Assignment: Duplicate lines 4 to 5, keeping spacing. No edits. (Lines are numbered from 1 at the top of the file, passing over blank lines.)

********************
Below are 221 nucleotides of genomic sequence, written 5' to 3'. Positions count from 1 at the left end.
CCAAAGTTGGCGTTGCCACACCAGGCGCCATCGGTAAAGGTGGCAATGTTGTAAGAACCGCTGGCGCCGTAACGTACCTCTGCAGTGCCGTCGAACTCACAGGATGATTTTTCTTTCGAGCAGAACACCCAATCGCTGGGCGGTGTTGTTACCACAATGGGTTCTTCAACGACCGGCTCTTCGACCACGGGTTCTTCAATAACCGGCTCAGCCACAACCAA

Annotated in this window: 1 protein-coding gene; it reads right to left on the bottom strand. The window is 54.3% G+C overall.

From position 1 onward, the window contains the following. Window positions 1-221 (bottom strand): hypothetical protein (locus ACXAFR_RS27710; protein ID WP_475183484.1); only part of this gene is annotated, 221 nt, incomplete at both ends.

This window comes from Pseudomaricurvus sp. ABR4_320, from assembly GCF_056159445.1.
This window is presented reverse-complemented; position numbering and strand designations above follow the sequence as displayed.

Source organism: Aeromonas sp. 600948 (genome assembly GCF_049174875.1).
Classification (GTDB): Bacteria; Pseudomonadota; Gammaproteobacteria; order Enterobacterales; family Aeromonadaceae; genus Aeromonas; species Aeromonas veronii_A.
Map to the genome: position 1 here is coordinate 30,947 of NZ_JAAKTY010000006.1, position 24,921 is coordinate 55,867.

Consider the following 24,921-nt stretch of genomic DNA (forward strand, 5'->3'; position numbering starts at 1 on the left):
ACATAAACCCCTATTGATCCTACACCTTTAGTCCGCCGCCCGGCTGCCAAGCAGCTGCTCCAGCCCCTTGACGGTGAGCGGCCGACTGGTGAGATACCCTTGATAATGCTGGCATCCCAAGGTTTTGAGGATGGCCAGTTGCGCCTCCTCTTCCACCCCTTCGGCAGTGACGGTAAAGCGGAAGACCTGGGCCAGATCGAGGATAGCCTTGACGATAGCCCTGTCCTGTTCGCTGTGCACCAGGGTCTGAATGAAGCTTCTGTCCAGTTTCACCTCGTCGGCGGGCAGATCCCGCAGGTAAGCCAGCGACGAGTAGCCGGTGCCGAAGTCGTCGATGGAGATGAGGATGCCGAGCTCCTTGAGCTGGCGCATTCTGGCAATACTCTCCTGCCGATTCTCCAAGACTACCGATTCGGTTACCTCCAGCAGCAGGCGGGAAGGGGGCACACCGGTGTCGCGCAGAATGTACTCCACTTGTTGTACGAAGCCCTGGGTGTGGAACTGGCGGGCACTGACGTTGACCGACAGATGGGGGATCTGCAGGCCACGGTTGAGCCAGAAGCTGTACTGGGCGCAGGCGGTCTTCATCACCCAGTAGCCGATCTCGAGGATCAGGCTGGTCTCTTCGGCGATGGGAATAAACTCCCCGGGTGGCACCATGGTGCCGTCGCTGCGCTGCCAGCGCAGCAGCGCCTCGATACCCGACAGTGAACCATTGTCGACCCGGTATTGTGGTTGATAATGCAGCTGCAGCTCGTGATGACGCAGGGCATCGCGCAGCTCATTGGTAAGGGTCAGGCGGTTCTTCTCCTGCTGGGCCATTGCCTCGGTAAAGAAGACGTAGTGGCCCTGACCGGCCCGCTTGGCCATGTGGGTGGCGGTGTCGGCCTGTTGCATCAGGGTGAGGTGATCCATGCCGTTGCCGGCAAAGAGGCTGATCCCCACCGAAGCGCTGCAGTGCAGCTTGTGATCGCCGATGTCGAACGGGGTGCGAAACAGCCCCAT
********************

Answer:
From position 1 onward, the window contains the following. Window positions 1-221 (bottom strand): hypothetical protein (locus ACXAFR_RS27710; protein ID WP_475183484.1); only part of this gene is annotated, 221 nt, incomplete at both ends.

This window comes from Pseudomaricurvus sp. ABR4_320, from assembly GCF_056159445.1.